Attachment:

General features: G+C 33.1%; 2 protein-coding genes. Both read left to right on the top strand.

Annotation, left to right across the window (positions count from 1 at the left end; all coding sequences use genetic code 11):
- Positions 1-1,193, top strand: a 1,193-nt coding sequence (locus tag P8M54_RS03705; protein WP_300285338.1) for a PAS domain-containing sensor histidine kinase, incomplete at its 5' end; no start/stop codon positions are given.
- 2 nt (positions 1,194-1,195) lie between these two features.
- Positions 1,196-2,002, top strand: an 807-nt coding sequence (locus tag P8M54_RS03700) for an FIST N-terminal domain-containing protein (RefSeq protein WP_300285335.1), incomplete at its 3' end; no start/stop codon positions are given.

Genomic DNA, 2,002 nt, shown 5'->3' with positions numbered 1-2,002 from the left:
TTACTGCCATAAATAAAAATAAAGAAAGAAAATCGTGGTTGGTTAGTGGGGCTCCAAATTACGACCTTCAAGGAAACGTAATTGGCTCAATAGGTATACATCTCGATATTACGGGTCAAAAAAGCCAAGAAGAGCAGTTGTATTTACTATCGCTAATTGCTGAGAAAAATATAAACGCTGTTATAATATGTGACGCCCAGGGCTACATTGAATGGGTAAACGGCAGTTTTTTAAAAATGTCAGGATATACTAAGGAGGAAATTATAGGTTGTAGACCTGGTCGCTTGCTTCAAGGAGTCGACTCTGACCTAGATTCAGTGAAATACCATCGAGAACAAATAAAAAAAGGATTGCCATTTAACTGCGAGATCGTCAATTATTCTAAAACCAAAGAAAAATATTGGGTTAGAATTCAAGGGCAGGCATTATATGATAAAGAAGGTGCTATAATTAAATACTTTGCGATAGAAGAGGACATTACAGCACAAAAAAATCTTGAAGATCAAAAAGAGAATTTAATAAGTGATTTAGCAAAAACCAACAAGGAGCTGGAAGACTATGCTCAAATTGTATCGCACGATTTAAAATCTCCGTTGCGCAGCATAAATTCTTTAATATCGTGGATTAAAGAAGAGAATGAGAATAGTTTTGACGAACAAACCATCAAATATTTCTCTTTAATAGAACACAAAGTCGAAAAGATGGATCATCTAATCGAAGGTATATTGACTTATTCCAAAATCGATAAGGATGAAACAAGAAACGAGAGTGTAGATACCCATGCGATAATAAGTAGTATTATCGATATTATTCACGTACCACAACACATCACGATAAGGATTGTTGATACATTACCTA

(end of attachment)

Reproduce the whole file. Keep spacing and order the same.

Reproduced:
General features: G+C 33.1%; 2 protein-coding genes. Both read left to right on the top strand.

Annotation, left to right across the window (positions count from 1 at the left end; all coding sequences use genetic code 11):
- Positions 1-1,193, top strand: a 1,193-nt coding sequence (locus tag P8M54_RS03705; protein WP_300285338.1) for a PAS domain-containing sensor histidine kinase, incomplete at its 5' end; no start/stop codon positions are given.
- 2 nt (positions 1,194-1,195) lie between these two features.
- Positions 1,196-2,002, top strand: an 807-nt coding sequence (locus tag P8M54_RS03700) for an FIST N-terminal domain-containing protein (RefSeq protein WP_300285335.1), incomplete at its 3' end; no start/stop codon positions are given.

Genomic DNA, 2,002 nt, shown 5'->3' with positions numbered 1-2,002 from the left:
TTACTGCCATAAATAAAAATAAAGAAAGAAAATCGTGGTTGGTTAGTGGGGCTCCAAATTACGACCTTCAAGGAAACGTAATTGGCTCAATAGGTATACATCTCGATATTACGGGTCAAAAAAGCCAAGAAGAGCAGTTGTATTTACTATCGCTAATTGCTGAGAAAAATATAAACGCTGTTATAATATGTGACGCCCAGGGCTACATTGAATGGGTAAACGGCAGTTTTTTAAAAATGTCAGGATATACTAAGGAGGAAATTATAGGTTGTAGACCTGGTCGCTTGCTTCAAGGAGTCGACTCTGACCTAGATTCAGTGAAATACCATCGAGAACAAATAAAAAAAGGATTGCCATTTAACTGCGAGATCGTCAATTATTCTAAAACCAAAGAAAAATATTGGGTTAGAATTCAAGGGCAGGCATTATATGATAAAGAAGGTGCTATAATTAAATACTTTGCGATAGAAGAGGACATTACAGCACAAAAAAATCTTGAAGATCAAAAAGAGAATTTAATAAGTGATTTAGCAAAAACCAACAAGGAGCTGGAAGACTATGCTCAAATTGTATCGCACGATTTAAAATCTCCGTTGCGCAGCATAAATTCTTTAATATCGTGGATTAAAGAAGAGAATGAGAATAGTTTTGACGAACAAACCATCAAATATTTCTCTTTAATAGAACACAAAGTCGAAAAGATGGATCATCTAATCGAAGGTATATTGACTTATTCCAAAATCGATAAGGATGAAACAAGAAACGAGAGTGTAGATACCCATGCGATAATAAGTAGTATTATCGATATTATTCACGTACCACAACACATCACGATAAGGATTGTTGATACATTACCTA